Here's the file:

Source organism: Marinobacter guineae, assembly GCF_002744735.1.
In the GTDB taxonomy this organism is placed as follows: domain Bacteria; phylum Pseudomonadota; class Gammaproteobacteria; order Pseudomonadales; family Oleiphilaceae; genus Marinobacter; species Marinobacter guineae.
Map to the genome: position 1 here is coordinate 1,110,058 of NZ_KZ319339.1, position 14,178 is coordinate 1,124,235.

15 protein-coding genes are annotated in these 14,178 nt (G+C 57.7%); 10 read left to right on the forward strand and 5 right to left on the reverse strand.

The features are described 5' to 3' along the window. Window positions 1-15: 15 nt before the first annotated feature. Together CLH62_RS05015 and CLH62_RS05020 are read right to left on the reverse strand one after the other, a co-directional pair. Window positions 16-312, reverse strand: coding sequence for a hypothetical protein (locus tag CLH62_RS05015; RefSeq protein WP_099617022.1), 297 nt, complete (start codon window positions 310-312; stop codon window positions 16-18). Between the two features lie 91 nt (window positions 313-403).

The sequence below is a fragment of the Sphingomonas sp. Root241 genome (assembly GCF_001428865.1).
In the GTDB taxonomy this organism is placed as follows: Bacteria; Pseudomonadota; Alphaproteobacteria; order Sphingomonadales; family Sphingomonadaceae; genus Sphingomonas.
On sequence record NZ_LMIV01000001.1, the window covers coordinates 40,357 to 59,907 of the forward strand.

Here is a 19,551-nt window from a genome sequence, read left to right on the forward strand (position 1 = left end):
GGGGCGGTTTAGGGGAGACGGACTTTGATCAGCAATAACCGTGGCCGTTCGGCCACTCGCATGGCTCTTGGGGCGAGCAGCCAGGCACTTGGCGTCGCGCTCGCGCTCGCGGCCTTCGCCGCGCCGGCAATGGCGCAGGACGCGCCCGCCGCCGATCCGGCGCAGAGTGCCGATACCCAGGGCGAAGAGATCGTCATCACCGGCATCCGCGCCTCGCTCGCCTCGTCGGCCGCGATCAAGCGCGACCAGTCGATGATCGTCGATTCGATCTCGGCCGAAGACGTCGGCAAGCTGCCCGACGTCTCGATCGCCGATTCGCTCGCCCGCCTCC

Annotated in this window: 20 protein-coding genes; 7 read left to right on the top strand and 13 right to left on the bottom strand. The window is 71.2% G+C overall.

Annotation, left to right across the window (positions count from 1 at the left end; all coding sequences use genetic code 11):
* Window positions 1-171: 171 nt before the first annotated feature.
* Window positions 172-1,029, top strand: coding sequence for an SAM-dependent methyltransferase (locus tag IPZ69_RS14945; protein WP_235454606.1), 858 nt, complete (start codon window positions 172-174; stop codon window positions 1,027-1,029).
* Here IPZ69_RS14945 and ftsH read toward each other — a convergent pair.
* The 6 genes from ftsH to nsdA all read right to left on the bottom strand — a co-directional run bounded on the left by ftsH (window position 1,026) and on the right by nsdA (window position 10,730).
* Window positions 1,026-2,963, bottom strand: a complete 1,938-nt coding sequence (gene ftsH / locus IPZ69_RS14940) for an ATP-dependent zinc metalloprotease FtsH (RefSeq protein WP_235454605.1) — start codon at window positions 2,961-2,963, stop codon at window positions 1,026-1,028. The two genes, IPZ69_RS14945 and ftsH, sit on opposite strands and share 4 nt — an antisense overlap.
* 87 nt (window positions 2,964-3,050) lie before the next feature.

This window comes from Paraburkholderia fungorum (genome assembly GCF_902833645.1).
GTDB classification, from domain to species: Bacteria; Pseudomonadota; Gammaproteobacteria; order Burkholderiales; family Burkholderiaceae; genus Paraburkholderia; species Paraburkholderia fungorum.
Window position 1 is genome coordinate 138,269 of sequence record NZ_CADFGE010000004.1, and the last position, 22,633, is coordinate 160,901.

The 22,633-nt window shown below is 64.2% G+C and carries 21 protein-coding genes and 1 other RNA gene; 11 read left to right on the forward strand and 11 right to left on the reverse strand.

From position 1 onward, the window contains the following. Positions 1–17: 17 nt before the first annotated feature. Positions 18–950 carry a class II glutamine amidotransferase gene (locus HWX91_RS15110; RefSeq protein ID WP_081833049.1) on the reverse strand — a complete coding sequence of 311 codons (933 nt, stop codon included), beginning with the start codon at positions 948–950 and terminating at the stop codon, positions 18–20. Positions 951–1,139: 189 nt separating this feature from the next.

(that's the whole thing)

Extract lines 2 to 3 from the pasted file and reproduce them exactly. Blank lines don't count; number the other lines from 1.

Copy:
In the GTDB taxonomy this organism is placed as follows: domain Bacteria; phylum Pseudomonadota; class Gammaproteobacteria; order Pseudomonadales; family Oleiphilaceae; genus Marinobacter; species Marinobacter guineae.
Map to the genome: position 1 here is coordinate 1,110,058 of NZ_KZ319339.1, position 14,178 is coordinate 1,124,235.